No! to CBSA’s Project Guardian

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  • Tinig Migrante by E. Maestro

    Very little is known about Project Guardian of the Canada Border Services Agency (CBSA). Started in January 21, 2014, this pilot project operates in the Pacific Region (BC and the Yukon) and basically targets foreign caregivers  in its task to investigate alleged violations by caregivers under the caregiver program.

    An Embassy news article two years ago quoted Chris Schwartz, an inland enforcement officer with CBSA, as saying that the Project Guardian has the “mission of protecting Canada’s coveted Live-in Caregiver Program (LCP) from the abuses in the form of fraud, misrepresentation, conditions violations, etc.” He also said that “Project Guardian is here to “Guard” those families, and the integrity of the Live in Caregiver Program itself from abuses.”

    According to a recent document released under the Access to Information Act, from January 2014 until October 2015, Project Guardian investigated 38 cases, arrested 15 caregivers, made 3 removals out of 18 removal orders  and has 4 cases still pending admissibility hearings. Five (5) caregivers chose voluntary departures. There were 7 total referrals to its Criminal Investigations Section (CIS) and zero prosecutions by CIS.

    In a press conference last March 7, Natalie Drolet, Executive Director of the West Coast Domestic Workers Association (WCDA) said that during these raids, the caregivers are arrested on the spot, their passports taken, caregivers detained and ordered to attend hearings. NDP Provincial Opposition Spokesperson on Immigration and TFWs, MLA Mable Elmore declared that Project Guardian “should be cancelled and provincially, Premier Christy Clark and the BC Liberal Government need to ensure employers are not violating Employment Standards legislation.

    Migrante BC believes that Project Guardian targets domestic workers who already are  in a problematic situation in the caregiver program.   Why do we say problematic?  Because of the systemic racism and discrimination inherent in the features of the caregiver program.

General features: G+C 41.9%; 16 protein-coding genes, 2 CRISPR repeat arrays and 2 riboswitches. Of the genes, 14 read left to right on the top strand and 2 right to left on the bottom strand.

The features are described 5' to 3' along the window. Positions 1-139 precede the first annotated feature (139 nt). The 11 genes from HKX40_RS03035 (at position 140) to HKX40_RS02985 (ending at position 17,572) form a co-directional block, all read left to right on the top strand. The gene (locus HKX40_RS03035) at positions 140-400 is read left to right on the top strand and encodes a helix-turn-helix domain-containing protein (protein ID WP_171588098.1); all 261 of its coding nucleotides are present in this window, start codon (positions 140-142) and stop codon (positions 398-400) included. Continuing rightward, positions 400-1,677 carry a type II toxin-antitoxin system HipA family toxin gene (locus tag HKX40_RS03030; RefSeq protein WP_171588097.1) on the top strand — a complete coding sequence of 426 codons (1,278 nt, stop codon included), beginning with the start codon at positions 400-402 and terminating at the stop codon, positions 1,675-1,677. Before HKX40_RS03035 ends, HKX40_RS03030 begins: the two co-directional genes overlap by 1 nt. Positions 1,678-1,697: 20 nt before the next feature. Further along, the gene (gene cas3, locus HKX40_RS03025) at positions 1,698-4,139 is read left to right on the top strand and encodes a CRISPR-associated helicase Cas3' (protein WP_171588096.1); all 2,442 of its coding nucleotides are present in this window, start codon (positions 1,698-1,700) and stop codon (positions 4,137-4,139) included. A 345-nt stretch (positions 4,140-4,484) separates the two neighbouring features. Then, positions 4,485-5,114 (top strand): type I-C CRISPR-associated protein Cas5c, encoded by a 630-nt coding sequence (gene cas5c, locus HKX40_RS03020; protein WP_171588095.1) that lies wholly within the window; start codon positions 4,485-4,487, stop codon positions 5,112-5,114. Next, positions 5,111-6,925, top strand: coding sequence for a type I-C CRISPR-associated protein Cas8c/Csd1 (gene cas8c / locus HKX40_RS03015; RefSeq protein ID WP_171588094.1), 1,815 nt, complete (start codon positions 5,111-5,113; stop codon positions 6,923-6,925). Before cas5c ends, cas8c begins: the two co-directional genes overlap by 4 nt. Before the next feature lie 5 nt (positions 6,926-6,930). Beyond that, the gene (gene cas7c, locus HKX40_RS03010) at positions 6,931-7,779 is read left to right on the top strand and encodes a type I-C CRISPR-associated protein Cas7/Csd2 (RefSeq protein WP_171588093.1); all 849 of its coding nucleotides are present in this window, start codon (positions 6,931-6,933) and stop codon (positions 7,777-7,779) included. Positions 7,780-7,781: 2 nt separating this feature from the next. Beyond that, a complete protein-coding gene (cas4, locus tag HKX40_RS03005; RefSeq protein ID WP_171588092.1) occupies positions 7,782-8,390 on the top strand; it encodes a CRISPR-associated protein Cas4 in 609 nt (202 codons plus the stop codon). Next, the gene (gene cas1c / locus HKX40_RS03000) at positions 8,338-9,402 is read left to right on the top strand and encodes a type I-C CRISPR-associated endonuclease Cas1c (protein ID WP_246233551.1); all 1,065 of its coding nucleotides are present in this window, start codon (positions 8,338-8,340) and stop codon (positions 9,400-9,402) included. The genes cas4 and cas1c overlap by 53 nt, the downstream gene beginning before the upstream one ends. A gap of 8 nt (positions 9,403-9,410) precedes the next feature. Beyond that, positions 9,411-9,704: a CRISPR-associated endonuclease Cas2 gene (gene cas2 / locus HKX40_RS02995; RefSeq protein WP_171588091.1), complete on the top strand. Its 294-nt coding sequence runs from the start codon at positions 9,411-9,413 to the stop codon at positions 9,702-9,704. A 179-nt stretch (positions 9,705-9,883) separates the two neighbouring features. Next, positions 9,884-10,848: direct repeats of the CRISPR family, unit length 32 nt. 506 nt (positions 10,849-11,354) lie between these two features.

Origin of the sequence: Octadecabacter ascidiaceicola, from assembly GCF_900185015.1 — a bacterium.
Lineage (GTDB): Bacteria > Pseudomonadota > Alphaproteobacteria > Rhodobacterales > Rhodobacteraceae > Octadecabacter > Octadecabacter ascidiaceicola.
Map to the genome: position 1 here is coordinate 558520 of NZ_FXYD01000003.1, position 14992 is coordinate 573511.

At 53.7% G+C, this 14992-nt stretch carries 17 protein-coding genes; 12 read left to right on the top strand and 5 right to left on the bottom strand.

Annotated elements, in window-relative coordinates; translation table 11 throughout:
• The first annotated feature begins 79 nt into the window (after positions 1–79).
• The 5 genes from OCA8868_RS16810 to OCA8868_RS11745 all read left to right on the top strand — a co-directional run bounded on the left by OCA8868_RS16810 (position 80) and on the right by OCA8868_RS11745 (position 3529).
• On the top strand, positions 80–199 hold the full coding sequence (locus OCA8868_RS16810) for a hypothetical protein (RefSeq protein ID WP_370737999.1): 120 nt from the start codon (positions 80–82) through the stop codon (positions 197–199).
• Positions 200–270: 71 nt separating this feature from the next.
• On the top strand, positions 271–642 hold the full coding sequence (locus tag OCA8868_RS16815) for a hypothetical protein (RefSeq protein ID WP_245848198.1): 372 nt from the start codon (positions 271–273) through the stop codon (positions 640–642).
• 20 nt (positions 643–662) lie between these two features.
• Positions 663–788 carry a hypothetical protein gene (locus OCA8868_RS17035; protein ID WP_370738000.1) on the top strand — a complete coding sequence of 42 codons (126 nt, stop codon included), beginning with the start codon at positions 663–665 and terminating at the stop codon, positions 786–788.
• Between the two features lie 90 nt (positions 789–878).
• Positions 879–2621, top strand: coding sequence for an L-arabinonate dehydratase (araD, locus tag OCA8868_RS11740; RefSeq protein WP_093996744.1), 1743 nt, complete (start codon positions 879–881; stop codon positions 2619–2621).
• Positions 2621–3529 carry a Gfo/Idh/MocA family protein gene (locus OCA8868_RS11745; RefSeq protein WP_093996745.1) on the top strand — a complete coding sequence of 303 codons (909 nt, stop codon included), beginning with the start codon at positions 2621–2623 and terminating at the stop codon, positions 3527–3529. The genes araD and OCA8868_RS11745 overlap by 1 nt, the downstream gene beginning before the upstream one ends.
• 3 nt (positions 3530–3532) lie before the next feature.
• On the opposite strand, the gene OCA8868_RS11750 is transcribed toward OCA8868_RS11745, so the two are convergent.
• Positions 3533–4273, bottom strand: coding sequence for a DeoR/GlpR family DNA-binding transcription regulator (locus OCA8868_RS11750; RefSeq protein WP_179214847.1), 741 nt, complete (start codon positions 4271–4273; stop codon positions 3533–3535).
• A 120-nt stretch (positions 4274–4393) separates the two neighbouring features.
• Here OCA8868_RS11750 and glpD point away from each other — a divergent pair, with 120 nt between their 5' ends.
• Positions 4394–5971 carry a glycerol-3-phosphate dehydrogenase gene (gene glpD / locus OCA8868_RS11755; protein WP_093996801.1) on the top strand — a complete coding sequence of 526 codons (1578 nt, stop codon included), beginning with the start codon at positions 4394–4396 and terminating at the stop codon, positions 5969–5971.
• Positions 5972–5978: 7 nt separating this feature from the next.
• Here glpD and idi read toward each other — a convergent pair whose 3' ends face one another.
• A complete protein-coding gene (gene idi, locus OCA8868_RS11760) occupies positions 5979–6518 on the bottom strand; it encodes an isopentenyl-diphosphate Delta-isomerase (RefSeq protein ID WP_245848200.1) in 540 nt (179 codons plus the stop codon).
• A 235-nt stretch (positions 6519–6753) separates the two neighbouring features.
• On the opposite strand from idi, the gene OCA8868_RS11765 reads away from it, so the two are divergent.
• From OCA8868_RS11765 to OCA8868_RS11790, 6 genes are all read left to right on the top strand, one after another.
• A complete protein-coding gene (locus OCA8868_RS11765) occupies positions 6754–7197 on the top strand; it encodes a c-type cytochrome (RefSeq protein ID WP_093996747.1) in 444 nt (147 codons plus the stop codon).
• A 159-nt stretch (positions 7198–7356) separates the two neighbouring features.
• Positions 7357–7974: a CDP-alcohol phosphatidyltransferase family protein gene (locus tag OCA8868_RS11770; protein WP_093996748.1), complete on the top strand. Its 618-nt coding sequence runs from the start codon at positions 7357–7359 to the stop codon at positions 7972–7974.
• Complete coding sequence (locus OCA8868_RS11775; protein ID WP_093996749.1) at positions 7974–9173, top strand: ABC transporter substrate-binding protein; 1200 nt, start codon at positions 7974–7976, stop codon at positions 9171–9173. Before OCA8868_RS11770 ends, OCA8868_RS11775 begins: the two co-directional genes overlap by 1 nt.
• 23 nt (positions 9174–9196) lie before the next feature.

The caregiver program brings domestic workers  into Canada with temporary status under conditions that leave them vulnerable to exploitation by employers and recruiters. These are the tied work permits, the “4 years in, 4 years out” rule of mandatory removal and the very difficult pathway to permanent residency that make their work precarious.

    Caregivers come to Canada on work permits tied to their specific employers who are listed on their permits. This means that in the event that the caregivers are let go, or  when they leave their employers for various reasons which include abuse, no overtime pay, long working hours and other violations of employment standards, these caregivers would need to immediately seek new employers (willing to pay $1000 for a LMIA)  and apply for  new work permits.

    The waiting time for the paperwork can take half a year or more. In that waiting time, caregivers are forbidden to work, period. Caregivers are also aware that their stay in Canada is only limited to 4 years,  and if they have not gotten their Permanent Residence status within that time, they would need to leave Canada and not come back until after another four years.